Late last night we attended an event at Level 39, Canary Wharf, London. It was an event to launch a new kind of crypto platform.
We knew a few of the other guests and quickly got chatting.
The usual small talk ensued…
‘Hi Sam, how’s it going? What have you been up to?’
‘I came in to London today for the event, but also to attend a cannabis conference over at the Barbican Centre.’
‘Did you say cannabis?’
Shock was the first reaction we got. Then curiosity. And finally the usual ignorance we come to expect for the uninformed…
‘I bet everyone was high on life there…’
‘Was Snoop Dogg presenting?’
‘I bet it was full of stoners.’
‘Did the lunch break munchies go quickly?’
Fortunately at a crypto event the conversation turns back to that pretty quick.
But those reactions are everything that’s wrong with understanding the opportunity in cannabis right now.
We get massively excited about the potential for crypto. We believe it will change the world.
But we get equally excited about the potential for cannabis too. It will also change the world. Just in a different way.
It’s funny because crypto and cannabis actually share a lot in common. And if you can cut through the mainstream ‘BS’ then you start to see how huge the cannabis opportunity really is.
Sins of the past
You can trace the demonisation of marijuana back decades. But there is once very precise moment when things took a turn for the worst.
2:30pm, Sunday, 21 September 1969.
The Nixon government was certain the primary source of marijuana in the US was from Mexico. They decided to shut off the flow across the border. It would be swift and vicious.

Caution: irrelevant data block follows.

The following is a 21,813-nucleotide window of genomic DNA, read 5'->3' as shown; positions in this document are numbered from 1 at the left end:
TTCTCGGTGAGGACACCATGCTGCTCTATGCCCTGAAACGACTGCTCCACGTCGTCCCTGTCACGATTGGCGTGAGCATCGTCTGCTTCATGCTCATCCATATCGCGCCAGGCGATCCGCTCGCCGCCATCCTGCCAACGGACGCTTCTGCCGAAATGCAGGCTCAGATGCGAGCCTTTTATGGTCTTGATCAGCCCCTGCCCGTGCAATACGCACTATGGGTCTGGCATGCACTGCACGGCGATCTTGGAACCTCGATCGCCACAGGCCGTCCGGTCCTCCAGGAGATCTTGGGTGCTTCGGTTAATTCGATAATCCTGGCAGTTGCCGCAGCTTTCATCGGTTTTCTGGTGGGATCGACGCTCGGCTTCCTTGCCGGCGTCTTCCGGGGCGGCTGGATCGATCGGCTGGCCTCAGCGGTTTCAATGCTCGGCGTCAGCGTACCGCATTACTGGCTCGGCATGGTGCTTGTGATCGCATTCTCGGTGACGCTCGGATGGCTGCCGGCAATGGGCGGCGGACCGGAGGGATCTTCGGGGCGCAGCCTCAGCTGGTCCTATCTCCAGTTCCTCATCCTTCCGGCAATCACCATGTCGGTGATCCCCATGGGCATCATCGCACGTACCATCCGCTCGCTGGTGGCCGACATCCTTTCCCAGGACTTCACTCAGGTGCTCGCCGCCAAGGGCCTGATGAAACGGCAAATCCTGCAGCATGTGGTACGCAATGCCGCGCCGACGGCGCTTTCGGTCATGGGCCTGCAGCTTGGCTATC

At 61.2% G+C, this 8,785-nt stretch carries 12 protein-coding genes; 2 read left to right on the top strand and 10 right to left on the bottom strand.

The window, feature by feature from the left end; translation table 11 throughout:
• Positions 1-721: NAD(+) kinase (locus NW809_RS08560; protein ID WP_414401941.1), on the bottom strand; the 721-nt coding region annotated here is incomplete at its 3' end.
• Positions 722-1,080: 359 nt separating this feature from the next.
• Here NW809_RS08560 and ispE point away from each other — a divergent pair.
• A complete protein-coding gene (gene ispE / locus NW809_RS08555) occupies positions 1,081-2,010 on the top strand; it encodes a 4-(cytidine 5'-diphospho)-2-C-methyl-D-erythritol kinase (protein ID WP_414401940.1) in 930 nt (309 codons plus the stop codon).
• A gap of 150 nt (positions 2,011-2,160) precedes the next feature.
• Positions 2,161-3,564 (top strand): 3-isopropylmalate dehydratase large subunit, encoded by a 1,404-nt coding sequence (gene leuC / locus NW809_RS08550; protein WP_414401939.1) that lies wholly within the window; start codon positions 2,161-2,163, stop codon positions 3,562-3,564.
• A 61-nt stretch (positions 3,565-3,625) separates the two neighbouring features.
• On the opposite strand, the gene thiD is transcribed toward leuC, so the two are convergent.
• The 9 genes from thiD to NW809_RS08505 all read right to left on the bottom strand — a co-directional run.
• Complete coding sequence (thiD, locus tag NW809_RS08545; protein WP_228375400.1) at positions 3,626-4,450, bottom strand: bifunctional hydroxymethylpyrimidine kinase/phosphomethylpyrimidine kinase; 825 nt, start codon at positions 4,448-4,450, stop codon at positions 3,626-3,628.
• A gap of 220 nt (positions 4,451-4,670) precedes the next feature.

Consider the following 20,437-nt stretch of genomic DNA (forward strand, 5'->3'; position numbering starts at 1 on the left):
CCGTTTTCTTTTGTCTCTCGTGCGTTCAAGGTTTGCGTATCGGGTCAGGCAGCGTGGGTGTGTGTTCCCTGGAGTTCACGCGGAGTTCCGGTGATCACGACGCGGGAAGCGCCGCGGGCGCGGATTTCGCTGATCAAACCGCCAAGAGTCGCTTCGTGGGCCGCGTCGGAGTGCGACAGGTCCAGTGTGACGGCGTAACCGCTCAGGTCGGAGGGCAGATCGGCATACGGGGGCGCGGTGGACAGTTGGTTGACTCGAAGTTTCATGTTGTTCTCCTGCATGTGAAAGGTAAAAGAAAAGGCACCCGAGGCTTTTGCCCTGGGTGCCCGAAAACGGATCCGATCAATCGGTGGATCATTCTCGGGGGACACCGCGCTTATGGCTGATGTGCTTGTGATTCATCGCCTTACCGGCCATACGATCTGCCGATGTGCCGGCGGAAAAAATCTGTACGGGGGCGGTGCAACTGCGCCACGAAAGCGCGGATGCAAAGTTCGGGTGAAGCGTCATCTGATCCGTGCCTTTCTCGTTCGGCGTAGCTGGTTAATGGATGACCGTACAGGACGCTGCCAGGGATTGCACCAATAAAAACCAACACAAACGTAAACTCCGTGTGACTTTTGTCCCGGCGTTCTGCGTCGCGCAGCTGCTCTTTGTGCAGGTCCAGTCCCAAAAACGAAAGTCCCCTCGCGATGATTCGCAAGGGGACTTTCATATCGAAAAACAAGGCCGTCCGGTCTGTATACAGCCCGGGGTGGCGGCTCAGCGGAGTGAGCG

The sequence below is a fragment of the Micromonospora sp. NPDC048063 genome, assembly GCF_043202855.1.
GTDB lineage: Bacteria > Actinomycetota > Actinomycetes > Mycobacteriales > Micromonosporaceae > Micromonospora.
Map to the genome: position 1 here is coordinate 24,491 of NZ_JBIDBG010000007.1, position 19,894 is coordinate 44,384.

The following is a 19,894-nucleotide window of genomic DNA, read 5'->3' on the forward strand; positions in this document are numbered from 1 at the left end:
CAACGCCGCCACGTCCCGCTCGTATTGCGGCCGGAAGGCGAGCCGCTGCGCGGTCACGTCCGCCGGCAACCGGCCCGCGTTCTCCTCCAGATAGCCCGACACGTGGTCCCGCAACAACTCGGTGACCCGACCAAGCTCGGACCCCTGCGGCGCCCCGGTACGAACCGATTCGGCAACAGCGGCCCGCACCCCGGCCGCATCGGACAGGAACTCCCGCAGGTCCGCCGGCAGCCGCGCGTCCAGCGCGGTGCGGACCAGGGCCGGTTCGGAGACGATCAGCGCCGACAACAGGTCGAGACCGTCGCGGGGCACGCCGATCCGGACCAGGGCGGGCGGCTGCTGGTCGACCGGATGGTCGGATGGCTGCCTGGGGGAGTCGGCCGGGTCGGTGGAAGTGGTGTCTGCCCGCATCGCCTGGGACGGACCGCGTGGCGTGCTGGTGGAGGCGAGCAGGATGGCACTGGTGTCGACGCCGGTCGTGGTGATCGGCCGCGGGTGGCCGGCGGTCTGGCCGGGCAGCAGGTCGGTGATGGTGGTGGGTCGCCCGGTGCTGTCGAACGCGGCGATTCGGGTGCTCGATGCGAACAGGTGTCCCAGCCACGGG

The New York Times reported at the time:
‘In personnel and equipment it will be the nation’s largest peacetime search and seizure operation by civil authorities.’
Operation Intercept was a failure. 20 days after it started it ended. For all the expense it failed to reduce drug flow into the US.
Nixon needed another strategy.
By 1970 his administration enacted the Controlled Substances Act. This would prove to be the most damaging piece of legislation the cannabis industry would ever face.
It’s a piece of legislation that to this day still affects the development of the industry.
The Act had a number of schedules. These rank certain drugs from Schedule 1 (drugs of maximum danger with no therapeutic value) to Schedule 5.
A Schedule 5 drug is something like codeine.
A Schedule 1 drug is something like heroin, LSD and MDMA.
Oh, and marijuana.
That’s right. In 1970 Nixon added marijuana as a Schedule 1 drug. That technically makes it as dangerous as heroin or bath salts.
You can look at the list of Schedule 1 drugs today. See for yourself that marijuana is still on the list.
This is even knowing there is tangible therapeutic use for it in medicine.
Nixon didn’t stop with the Controlled Substances Act. On June 18 1971, Nixon gave a press conference where he declared a ‘War on Drugs’.
More recently in 2016, Dan Baum wrote a piece on the War on Drugs for Harper’s magazine. In his piece he quotes a conversation he had with John Ehrlichman in 1994 (five years before Ehrlichman’s death).